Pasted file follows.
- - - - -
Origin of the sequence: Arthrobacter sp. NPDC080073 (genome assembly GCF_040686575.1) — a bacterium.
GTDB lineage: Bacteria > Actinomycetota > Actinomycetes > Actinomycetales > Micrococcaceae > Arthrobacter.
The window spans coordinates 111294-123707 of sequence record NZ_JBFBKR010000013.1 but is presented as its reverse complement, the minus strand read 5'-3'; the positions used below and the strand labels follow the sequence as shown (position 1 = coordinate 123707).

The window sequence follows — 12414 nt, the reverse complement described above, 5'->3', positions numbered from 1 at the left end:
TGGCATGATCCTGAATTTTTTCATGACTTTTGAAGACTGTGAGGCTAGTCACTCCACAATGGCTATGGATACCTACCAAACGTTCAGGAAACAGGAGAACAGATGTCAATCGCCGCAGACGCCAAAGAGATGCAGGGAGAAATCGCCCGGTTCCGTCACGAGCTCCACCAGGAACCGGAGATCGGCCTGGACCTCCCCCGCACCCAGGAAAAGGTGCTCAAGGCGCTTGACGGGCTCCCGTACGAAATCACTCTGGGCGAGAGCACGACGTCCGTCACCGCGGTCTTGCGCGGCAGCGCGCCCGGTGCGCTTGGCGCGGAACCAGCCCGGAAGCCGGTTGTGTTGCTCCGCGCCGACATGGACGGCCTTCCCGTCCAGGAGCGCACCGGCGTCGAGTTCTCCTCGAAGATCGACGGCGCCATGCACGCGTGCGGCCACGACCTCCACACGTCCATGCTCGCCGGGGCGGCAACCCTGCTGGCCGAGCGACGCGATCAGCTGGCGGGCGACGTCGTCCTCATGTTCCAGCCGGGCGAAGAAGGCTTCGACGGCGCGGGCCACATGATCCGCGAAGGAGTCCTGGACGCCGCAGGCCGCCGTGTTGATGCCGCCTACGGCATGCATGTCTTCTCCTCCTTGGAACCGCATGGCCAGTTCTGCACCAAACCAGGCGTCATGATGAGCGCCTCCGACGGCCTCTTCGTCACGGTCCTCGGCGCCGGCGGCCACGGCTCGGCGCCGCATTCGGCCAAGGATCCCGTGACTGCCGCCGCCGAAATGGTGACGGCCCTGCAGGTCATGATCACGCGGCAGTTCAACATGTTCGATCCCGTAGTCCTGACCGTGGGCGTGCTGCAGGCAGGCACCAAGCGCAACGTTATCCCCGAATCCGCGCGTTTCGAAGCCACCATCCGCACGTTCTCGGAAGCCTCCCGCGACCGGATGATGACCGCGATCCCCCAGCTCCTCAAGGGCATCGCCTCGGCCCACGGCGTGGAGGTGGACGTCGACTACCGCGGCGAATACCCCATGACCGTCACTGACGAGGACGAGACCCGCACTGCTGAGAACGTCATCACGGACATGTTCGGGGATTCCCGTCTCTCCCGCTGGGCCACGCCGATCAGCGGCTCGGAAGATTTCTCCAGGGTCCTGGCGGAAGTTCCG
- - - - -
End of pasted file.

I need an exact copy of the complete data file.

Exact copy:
Origin of the sequence: Arthrobacter sp. NPDC080073 (genome assembly GCF_040686575.1) — a bacterium.
GTDB lineage: Bacteria > Actinomycetota > Actinomycetes > Actinomycetales > Micrococcaceae > Arthrobacter.
The window spans coordinates 111294-123707 of sequence record NZ_JBFBKR010000013.1 but is presented as its reverse complement, the minus strand read 5'-3'; the positions used below and the strand labels follow the sequence as shown (position 1 = coordinate 123707).

The window sequence follows — 12414 nt, the reverse complement described above, 5'->3', positions numbered from 1 at the left end:
TGGCATGATCCTGAATTTTTTCATGACTTTTGAAGACTGTGAGGCTAGTCACTCCACAATGGCTATGGATACCTACCAAACGTTCAGGAAACAGGAGAACAGATGTCAATCGCCGCAGACGCCAAAGAGATGCAGGGAGAAATCGCCCGGTTCCGTCACGAGCTCCACCAGGAACCGGAGATCGGCCTGGACCTCCCCCGCACCCAGGAAAAGGTGCTCAAGGCGCTTGACGGGCTCCCGTACGAAATCACTCTGGGCGAGAGCACGACGTCCGTCACCGCGGTCTTGCGCGGCAGCGCGCCCGGTGCGCTTGGCGCGGAACCAGCCCGGAAGCCGGTTGTGTTGCTCCGCGCCGACATGGACGGCCTTCCCGTCCAGGAGCGCACCGGCGTCGAGTTCTCCTCGAAGATCGACGGCGCCATGCACGCGTGCGGCCACGACCTCCACACGTCCATGCTCGCCGGGGCGGCAACCCTGCTGGCCGAGCGACGCGATCAGCTGGCGGGCGACGTCGTCCTCATGTTCCAGCCGGGCGAAGAAGGCTTCGACGGCGCGGGCCACATGATCCGCGAAGGAGTCCTGGACGCCGCAGGCCGCCGTGTTGATGCCGCCTACGGCATGCATGTCTTCTCCTCCTTGGAACCGCATGGCCAGTTCTGCACCAAACCAGGCGTCATGATGAGCGCCTCCGACGGCCTCTTCGTCACGGTCCTCGGCGCCGGCGGCCACGGCTCGGCGCCGCATTCGGCCAAGGATCCCGTGACTGCCGCCGCCGAAATGGTGACGGCCCTGCAGGTCATGATCACGCGGCAGTTCAACATGTTCGATCCCGTAGTCCTGACCGTGGGCGTGCTGCAGGCAGGCACCAAGCGCAACGTTATCCCCGAATCCGCGCGTTTCGAAGCCACCATCCGCACGTTCTCGGAAGCCTCCCGCGACCGGATGATGACCGCGATCCCCCAGCTCCTCAAGGGCATCGCCTCGGCCCACGGCGTGGAGGTGGACGTCGACTACCGCGGCGAATACCCCATGACCGTCACTGACGAGGACGAGACCCGCACTGCTGAGAACGTCATCACGGACATGTTCGGGGATTCCCGTCTCTCCCGCTGGGCCACGCCGATCAGCGGCTCGGAAGATTTCTCCAGGGTCCTGGCGGAAGTTCCG